Updated: 06/27/2014 7:17 PM
Created: 06/27/2014 6:29 PM WNYT.com
By: Elaine Houston
Computer chips may not look like anything special, but Jonathan Dordick, an RPI professor and researcher is part of a team combining technology and science and changing the way drugs are tested.
Recently he co-designed a chip that mimics the function of the human liver.
“A large number of drugs work actually work well, but in many cases, they work well for only a small subset – or maybe in some cases a larger subset of the population,” said Dordick.
However, some people do not respond well to certain drugs. A drug candidate may not work at all for them or they may have a negative reaction to it and it is in the liver where that reaction takes place.
“When you take an antihistamine for example, it’s actually not active until a liver turns it into an active compound. In some cases, it turns it into a compound, a metabolite that can be toxic. It’s often that toxicity that’s unclear until you go way down the drug discovery pathway,” said Dordick.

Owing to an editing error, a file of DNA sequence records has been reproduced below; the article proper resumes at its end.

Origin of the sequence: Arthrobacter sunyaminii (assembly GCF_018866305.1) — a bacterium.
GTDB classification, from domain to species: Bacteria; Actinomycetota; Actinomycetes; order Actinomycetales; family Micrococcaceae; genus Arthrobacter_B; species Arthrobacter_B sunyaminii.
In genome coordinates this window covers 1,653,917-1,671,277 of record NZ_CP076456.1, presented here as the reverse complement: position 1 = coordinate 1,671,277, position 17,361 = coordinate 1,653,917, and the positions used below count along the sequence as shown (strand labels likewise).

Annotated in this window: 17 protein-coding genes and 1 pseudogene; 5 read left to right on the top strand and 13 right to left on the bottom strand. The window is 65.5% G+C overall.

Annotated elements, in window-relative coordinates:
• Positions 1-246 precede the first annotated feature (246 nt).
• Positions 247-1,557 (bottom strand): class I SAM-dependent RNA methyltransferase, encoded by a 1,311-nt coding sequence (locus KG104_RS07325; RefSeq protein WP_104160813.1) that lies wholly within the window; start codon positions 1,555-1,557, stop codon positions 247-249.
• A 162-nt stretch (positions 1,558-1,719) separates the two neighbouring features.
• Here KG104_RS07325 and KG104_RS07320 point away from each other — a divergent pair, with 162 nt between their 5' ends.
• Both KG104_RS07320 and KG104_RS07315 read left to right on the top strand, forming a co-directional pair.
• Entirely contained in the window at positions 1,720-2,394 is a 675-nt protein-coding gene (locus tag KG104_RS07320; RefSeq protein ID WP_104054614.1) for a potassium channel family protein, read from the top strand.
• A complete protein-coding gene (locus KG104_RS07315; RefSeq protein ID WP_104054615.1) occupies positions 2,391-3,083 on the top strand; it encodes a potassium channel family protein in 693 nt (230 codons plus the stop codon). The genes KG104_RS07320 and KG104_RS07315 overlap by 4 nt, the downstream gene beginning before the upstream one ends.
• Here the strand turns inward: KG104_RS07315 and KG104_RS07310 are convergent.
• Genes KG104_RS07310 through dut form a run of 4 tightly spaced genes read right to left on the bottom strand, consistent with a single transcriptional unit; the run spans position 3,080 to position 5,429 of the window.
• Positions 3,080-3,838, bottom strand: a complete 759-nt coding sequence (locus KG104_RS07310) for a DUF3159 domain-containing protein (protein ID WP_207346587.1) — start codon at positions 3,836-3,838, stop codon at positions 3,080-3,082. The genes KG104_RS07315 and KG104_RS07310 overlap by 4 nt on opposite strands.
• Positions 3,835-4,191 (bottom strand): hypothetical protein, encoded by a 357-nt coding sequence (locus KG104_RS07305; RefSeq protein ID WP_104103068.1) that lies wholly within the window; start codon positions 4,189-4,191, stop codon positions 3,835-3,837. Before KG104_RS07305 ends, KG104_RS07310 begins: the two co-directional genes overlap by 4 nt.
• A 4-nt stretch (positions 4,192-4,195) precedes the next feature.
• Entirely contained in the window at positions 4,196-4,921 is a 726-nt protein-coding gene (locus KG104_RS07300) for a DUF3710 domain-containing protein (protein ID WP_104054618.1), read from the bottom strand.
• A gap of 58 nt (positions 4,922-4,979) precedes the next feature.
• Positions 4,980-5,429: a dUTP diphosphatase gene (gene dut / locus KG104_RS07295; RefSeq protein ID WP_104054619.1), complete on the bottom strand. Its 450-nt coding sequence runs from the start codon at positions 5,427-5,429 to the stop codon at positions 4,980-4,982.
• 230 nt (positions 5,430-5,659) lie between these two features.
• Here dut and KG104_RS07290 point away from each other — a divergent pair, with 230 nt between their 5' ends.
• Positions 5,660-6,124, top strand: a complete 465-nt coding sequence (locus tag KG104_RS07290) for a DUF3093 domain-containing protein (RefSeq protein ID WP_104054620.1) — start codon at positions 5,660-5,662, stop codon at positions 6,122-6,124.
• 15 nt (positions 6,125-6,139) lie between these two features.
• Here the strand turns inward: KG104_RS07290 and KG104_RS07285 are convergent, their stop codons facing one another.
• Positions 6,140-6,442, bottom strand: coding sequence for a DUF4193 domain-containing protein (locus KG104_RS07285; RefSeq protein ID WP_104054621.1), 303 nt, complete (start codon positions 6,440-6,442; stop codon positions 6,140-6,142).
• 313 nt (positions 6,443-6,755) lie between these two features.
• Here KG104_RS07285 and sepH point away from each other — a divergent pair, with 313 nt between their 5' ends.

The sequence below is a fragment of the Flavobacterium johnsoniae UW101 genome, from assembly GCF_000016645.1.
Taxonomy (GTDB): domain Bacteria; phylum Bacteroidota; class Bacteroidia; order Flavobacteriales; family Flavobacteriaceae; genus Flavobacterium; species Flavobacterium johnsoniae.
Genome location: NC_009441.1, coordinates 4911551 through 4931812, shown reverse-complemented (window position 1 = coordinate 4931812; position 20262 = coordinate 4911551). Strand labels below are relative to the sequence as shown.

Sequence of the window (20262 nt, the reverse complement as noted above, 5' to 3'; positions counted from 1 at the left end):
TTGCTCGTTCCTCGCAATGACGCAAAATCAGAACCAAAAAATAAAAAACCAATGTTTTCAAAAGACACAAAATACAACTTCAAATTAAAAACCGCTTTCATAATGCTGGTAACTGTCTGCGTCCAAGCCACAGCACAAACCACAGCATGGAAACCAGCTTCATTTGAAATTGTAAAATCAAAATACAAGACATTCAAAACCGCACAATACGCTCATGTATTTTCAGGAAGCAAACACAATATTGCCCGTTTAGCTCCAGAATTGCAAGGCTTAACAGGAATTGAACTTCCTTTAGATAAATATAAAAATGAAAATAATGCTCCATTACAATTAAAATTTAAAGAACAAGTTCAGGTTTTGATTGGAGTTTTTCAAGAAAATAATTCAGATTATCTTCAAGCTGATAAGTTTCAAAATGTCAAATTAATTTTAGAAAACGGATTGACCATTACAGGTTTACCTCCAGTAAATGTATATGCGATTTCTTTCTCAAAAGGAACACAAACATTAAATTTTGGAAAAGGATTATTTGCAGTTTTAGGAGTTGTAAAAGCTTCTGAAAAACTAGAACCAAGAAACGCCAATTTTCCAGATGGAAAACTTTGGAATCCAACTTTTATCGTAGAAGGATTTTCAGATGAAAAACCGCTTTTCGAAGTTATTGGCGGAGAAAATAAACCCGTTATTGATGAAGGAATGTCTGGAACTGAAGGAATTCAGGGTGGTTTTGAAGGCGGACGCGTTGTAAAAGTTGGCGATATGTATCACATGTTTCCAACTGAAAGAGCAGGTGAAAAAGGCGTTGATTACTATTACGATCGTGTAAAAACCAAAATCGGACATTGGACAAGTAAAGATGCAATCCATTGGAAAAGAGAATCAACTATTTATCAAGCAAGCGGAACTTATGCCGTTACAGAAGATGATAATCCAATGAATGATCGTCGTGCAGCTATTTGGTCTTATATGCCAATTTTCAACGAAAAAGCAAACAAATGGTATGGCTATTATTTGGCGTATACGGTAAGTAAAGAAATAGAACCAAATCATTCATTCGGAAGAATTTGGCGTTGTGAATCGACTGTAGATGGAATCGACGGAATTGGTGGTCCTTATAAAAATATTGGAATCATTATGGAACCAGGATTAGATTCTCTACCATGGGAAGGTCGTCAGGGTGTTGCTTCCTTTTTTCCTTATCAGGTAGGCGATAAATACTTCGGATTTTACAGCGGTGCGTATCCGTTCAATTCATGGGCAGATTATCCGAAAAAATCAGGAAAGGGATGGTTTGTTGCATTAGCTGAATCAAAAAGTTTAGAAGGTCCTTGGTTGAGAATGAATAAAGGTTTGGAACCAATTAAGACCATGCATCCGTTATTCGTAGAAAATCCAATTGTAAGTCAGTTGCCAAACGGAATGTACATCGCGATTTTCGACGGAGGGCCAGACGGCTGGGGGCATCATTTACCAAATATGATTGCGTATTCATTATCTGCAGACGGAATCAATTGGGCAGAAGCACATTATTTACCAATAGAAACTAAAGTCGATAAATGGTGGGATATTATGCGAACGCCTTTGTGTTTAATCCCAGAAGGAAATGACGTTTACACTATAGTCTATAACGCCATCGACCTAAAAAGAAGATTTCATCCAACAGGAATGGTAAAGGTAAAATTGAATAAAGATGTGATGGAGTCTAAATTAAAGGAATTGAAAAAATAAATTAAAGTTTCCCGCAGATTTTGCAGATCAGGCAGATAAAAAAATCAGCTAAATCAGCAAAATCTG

That’s where his computer chip comes in it took Dordick and a colleague from the University of California 10 years to develop--human cadaver organs and mice have routinely been used for research.
Dordick says the chip which responds like the liver can catch the effects of drugs-- early on.
“We wanted to avoid anything that makes it to one patient that could potentially be harmful and at the same time avoid any bad molecules very early that simply to have a failure,” said Dordick.
The two professors have created a company and are now in discussions with drug manufacturers to sell the chip.
By marrying science and technology, this breakthrough research is being conducted right here at RPI. Dordick says they’re finding it has other applications -- including usage in cosmetics testing.
“One of the earliest ones we did was cosmetics, because in Europe, Europeans have come out with a regulation that now eliminates the use of animals in cosmetics testing,” said Dordick.